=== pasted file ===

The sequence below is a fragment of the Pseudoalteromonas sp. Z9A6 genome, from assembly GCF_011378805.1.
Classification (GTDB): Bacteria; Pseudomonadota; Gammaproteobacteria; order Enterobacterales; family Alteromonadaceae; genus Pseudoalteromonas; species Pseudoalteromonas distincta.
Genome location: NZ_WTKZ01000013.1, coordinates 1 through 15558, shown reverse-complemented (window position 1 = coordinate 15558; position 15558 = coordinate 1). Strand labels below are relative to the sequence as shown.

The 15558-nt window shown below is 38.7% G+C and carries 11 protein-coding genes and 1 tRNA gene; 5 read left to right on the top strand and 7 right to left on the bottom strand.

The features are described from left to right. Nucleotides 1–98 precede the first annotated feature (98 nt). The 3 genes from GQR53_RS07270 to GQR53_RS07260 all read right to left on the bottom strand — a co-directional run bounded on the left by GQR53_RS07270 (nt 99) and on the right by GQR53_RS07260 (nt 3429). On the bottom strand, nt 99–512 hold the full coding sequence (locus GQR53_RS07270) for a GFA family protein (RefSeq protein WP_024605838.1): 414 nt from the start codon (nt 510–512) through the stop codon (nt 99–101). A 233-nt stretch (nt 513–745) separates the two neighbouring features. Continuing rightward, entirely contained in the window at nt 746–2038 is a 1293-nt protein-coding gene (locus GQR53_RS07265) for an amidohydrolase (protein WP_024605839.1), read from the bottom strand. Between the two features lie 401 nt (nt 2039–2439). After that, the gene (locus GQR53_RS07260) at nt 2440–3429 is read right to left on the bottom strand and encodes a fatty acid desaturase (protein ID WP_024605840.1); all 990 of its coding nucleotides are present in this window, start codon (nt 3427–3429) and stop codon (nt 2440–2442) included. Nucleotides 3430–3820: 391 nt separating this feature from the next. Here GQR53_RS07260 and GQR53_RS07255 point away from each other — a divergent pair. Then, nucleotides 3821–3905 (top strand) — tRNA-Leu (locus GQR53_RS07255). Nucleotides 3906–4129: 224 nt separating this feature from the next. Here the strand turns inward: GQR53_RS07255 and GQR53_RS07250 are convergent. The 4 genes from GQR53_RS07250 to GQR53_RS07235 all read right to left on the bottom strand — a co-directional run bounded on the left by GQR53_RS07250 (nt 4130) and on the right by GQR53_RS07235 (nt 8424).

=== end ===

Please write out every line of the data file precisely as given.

The sequence below is a fragment of the Pseudoalteromonas sp. Z9A6 genome, from assembly GCF_011378805.1.
Classification (GTDB): Bacteria; Pseudomonadota; Gammaproteobacteria; order Enterobacterales; family Alteromonadaceae; genus Pseudoalteromonas; species Pseudoalteromonas distincta.
Genome location: NZ_WTKZ01000013.1, coordinates 1 through 15558, shown reverse-complemented (window position 1 = coordinate 15558; position 15558 = coordinate 1). Strand labels below are relative to the sequence as shown.

The 15558-nt window shown below is 38.7% G+C and carries 11 protein-coding genes and 1 tRNA gene; 5 read left to right on the top strand and 7 right to left on the bottom strand.

The features are described from left to right. Nucleotides 1–98 precede the first annotated feature (98 nt). The 3 genes from GQR53_RS07270 to GQR53_RS07260 all read right to left on the bottom strand — a co-directional run bounded on the left by GQR53_RS07270 (nt 99) and on the right by GQR53_RS07260 (nt 3429). On the bottom strand, nt 99–512 hold the full coding sequence (locus GQR53_RS07270) for a GFA family protein (RefSeq protein WP_024605838.1): 414 nt from the start codon (nt 510–512) through the stop codon (nt 99–101). A 233-nt stretch (nt 513–745) separates the two neighbouring features. Continuing rightward, entirely contained in the window at nt 746–2038 is a 1293-nt protein-coding gene (locus GQR53_RS07265) for an amidohydrolase (protein WP_024605839.1), read from the bottom strand. Between the two features lie 401 nt (nt 2039–2439). After that, the gene (locus GQR53_RS07260) at nt 2440–3429 is read right to left on the bottom strand and encodes a fatty acid desaturase (protein ID WP_024605840.1); all 990 of its coding nucleotides are present in this window, start codon (nt 3427–3429) and stop codon (nt 2440–2442) included. Nucleotides 3430–3820: 391 nt separating this feature from the next. Here GQR53_RS07260 and GQR53_RS07255 point away from each other — a divergent pair. Then, nucleotides 3821–3905 (top strand) — tRNA-Leu (locus GQR53_RS07255). Nucleotides 3906–4129: 224 nt separating this feature from the next. Here the strand turns inward: GQR53_RS07255 and GQR53_RS07250 are convergent. The 4 genes from GQR53_RS07250 to GQR53_RS07235 all read right to left on the bottom strand — a co-directional run bounded on the left by GQR53_RS07250 (nt 4130) and on the right by GQR53_RS07235 (nt 8424).